Atlantic City Anxious About Gaming in Northern NJ, State Takeover of Finances
Gambling resort argues that allowing gaming in north Jersey will only lead to more casino closures, layoffs and job losses in South Jersey
Hit hard in recent years by an economic recession and a series of casino closings, Atlantic City is now facing what local officials consider to be two new problems: A proposed expansion of casino gambling into northern New Jersey and the possible state takeover of city finances.
And while state officials have tried to help the city in the wake of the recession and the casino closures, it’s now lawmakers in Trenton who are the ones driving both the push to expand casino gambling and the effort to control of the city’s troubled budget.
Taken together, the two measures will likely have a major influence on the future of the city and its government, but also on the southern New Jersey region as a whole, which is heavily reliant on the casino industry for jobs. Also at stake, according to local officials, are the rights of city residents and their leaders to determine their own way out of the ongoing economic calamity. But offering them some hope is the fact that there are still several more steps in the legislative process that have to play out before either initiative comes close to being enacted.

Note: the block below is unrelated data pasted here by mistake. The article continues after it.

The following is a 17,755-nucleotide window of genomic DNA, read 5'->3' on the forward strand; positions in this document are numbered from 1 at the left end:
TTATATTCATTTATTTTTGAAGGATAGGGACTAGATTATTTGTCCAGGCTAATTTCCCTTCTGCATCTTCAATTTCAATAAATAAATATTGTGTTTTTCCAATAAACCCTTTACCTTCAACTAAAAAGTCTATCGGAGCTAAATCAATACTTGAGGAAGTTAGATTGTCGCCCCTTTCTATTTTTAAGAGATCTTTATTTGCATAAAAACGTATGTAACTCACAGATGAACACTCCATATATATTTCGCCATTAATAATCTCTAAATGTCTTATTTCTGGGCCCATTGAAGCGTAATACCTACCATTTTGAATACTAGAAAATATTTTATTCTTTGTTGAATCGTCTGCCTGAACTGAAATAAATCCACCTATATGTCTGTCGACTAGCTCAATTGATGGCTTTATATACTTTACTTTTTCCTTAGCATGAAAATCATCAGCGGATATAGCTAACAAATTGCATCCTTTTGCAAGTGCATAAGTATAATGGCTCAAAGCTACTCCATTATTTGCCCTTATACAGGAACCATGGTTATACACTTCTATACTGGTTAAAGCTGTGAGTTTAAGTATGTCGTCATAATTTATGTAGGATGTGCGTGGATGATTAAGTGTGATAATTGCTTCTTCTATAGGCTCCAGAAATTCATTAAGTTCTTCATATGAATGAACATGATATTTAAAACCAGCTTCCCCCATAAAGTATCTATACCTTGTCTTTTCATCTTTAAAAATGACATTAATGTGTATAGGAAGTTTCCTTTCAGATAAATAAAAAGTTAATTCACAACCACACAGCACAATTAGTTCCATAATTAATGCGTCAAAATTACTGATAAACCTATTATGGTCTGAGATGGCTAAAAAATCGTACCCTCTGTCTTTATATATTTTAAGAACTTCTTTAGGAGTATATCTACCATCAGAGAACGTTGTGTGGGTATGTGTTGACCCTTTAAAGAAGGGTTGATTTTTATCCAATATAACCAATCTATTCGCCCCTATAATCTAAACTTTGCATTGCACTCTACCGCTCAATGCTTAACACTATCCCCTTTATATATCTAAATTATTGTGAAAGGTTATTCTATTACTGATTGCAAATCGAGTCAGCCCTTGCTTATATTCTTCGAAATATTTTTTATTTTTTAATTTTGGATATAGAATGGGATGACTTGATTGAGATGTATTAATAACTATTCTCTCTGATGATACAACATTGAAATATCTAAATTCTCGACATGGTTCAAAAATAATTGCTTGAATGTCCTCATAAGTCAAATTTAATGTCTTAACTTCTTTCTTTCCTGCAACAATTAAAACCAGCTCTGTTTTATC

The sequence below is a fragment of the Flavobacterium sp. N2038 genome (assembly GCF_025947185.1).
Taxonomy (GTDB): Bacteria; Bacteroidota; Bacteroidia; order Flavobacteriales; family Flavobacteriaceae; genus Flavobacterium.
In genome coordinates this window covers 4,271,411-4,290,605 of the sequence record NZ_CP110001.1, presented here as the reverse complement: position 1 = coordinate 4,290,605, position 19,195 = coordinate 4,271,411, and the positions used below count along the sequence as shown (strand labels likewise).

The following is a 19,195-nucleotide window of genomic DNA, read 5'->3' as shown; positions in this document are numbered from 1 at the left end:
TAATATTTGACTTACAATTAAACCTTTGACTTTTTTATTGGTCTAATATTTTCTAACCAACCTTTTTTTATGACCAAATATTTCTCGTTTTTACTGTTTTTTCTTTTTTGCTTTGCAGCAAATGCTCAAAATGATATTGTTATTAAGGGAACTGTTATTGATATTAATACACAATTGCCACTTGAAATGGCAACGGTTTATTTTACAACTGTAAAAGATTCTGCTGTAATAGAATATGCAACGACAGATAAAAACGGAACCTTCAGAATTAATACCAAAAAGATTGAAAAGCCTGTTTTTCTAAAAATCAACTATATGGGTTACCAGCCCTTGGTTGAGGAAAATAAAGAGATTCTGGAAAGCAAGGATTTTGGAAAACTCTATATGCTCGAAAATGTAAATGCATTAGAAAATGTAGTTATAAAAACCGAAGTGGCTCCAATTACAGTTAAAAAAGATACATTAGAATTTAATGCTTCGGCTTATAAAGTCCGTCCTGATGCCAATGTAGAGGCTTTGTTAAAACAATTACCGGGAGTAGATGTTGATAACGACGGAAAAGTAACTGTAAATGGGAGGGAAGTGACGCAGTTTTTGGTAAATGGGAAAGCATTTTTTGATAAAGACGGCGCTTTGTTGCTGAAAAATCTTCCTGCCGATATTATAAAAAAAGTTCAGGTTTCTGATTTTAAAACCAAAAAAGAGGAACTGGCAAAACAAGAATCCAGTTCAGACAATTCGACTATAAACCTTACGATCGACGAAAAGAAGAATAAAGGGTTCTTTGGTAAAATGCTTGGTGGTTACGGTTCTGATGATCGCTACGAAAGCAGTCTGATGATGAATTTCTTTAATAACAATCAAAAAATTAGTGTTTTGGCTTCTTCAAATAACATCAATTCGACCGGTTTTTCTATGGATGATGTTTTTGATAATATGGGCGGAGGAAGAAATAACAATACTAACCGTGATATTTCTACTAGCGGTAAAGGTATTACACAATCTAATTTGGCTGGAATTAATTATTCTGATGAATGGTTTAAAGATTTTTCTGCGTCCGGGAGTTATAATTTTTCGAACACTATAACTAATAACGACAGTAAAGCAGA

Both proposals advanced in the State House this week, the first of a new legislative session that began on Tuesday. A Senate committee voted yesterday to approve the latest version of the amendment seeking to expand casino gambling into north Jersey, and a bipartisan group of lawmakers formally introduced earlier in the week the bill calling for the state takeover of city finances.